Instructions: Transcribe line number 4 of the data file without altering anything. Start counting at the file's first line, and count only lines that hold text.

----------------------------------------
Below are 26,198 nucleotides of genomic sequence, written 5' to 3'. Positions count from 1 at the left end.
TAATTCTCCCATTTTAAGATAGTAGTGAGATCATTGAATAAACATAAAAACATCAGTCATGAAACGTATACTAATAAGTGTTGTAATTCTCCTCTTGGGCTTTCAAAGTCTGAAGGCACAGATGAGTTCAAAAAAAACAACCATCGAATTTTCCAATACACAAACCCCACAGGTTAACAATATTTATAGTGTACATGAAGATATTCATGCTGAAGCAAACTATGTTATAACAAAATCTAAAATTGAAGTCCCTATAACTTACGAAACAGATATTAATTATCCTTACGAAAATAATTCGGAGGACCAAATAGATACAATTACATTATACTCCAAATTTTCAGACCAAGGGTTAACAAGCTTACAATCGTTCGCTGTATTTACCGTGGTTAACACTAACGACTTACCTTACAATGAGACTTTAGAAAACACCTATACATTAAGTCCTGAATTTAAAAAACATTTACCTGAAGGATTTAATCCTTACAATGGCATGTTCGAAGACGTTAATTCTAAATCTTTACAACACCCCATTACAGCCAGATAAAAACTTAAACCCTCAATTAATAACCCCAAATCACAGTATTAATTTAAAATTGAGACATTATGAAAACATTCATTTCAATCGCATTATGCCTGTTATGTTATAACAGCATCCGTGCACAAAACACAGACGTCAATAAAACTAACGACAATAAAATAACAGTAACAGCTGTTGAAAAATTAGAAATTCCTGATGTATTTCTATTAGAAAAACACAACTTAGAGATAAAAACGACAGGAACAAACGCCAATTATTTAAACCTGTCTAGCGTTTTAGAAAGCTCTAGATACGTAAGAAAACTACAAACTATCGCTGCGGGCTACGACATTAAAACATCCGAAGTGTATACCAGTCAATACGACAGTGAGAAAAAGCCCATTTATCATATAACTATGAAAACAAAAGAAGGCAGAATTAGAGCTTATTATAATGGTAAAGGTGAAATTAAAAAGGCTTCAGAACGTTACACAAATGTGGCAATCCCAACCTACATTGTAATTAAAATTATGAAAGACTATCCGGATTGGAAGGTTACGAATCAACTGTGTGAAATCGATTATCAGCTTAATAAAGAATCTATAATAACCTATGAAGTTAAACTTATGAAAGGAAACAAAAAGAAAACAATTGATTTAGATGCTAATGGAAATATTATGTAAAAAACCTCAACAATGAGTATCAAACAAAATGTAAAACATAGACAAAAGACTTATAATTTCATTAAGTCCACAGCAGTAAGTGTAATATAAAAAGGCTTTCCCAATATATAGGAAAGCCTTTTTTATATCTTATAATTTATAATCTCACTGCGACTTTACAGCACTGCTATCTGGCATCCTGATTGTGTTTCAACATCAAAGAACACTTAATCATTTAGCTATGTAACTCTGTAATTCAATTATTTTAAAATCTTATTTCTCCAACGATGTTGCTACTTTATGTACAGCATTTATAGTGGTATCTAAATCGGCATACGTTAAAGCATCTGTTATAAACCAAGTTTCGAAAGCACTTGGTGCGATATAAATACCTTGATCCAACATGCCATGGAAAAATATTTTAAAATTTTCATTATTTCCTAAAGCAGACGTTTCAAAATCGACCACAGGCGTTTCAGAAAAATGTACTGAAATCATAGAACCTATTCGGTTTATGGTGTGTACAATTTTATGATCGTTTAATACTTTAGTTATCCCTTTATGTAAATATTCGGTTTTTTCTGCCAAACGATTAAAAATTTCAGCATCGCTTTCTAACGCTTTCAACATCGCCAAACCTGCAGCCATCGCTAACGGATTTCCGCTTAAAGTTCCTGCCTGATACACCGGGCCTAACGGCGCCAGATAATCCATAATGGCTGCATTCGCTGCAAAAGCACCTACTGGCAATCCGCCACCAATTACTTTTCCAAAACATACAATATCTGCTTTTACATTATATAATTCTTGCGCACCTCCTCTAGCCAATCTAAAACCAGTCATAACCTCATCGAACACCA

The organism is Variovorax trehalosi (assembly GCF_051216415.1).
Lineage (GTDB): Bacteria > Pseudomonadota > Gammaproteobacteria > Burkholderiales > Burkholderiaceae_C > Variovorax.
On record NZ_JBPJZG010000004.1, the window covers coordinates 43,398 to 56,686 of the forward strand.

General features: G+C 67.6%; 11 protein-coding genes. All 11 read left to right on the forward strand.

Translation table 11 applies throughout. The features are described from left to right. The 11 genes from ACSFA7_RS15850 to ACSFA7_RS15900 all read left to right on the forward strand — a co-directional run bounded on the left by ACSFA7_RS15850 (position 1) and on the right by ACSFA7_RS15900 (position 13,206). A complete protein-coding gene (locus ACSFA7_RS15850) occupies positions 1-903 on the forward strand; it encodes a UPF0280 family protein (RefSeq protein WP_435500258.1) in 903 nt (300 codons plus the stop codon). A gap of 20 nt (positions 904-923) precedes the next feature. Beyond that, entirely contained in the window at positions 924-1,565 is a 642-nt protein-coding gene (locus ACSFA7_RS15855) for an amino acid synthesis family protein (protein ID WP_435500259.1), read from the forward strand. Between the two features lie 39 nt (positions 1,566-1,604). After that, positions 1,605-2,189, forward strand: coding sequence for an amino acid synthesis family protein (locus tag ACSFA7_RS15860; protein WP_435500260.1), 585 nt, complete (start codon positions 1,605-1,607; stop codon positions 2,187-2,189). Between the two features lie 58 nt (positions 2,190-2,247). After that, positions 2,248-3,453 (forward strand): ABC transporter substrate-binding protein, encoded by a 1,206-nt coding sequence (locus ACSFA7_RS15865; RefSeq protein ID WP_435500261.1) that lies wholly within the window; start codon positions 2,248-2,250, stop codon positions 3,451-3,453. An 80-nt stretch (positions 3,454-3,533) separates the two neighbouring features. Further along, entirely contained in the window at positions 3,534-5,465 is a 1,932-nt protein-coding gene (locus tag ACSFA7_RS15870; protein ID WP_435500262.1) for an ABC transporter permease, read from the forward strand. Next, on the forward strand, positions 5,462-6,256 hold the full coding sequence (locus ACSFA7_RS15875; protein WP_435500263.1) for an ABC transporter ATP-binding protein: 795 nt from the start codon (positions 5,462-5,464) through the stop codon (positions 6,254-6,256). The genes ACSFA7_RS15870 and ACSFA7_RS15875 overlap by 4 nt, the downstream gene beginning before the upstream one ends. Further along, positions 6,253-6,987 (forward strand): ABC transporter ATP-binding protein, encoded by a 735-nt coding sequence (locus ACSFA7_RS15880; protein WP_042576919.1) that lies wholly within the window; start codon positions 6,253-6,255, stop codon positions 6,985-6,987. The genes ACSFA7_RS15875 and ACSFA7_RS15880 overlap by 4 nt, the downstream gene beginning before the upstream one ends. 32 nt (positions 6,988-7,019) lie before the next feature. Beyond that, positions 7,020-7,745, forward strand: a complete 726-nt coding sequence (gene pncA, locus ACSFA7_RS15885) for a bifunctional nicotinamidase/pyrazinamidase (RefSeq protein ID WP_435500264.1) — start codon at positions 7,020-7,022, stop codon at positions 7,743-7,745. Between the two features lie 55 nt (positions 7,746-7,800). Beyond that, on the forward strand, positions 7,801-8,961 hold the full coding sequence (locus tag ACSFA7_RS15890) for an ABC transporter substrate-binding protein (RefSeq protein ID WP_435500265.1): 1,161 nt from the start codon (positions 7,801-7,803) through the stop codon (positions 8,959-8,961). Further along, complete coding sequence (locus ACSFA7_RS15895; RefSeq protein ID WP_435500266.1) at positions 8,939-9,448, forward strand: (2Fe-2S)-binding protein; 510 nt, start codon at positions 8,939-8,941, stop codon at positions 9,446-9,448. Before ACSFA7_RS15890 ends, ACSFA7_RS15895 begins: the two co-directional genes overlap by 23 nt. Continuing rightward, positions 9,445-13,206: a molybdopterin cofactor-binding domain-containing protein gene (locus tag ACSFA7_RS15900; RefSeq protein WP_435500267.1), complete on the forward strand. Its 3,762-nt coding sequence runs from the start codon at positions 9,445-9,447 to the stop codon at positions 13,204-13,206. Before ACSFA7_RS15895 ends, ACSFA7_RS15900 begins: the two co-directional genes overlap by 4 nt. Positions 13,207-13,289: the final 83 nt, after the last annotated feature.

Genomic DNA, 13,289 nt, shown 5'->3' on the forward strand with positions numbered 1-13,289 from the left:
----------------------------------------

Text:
Lineage (GTDB): Bacteria > Pseudomonadota > Gammaproteobacteria > Burkholderiales > Burkholderiaceae_C > Variovorax.